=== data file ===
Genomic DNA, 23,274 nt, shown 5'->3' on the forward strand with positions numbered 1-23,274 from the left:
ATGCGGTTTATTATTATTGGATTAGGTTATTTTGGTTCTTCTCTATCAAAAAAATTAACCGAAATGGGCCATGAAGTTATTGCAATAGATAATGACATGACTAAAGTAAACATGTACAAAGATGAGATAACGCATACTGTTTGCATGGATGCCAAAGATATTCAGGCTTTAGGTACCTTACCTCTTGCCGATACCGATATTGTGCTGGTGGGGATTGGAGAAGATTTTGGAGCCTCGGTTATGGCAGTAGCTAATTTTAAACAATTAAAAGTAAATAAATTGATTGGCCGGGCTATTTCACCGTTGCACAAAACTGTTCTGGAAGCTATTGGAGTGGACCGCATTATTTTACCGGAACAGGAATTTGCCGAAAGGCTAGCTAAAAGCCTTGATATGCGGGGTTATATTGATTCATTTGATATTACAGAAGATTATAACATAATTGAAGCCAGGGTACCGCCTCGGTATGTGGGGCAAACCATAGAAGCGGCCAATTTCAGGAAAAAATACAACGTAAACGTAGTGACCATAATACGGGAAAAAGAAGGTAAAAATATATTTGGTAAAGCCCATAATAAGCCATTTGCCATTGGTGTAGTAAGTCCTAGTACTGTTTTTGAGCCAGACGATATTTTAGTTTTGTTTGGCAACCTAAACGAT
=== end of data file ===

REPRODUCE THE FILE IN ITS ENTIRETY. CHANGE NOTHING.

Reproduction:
Genomic DNA, 23,274 nt, shown 5'->3' on the forward strand with positions numbered 1-23,274 from the left:
ATGCGGTTTATTATTATTGGATTAGGTTATTTTGGTTCTTCTCTATCAAAAAAATTAACCGAAATGGGCCATGAAGTTATTGCAATAGATAATGACATGACTAAAGTAAACATGTACAAAGATGAGATAACGCATACTGTTTGCATGGATGCCAAAGATATTCAGGCTTTAGGTACCTTACCTCTTGCCGATACCGATATTGTGCTGGTGGGGATTGGAGAAGATTTTGGAGCCTCGGTTATGGCAGTAGCTAATTTTAAACAATTAAAAGTAAATAAATTGATTGGCCGGGCTATTTCACCGTTGCACAAAACTGTTCTGGAAGCTATTGGAGTGGACCGCATTATTTTACCGGAACAGGAATTTGCCGAAAGGCTAGCTAAAAGCCTTGATATGCGGGGTTATATTGATTCATTTGATATTACAGAAGATTATAACATAATTGAAGCCAGGGTACCGCCTCGGTATGTGGGGCAAACCATAGAAGCGGCCAATTTCAGGAAAAAATACAACGTAAACGTAGTGACCATAATACGGGAAAAAGAAGGTAAAAATATATTTGGTAAAGCCCATAATAAGCCATTTGCCATTGGTGTAGTAAGTCCTAGTACTGTTTTTGAGCCAGACGATATTTTAGTTTTGTTTGGCAACCTAAACGAT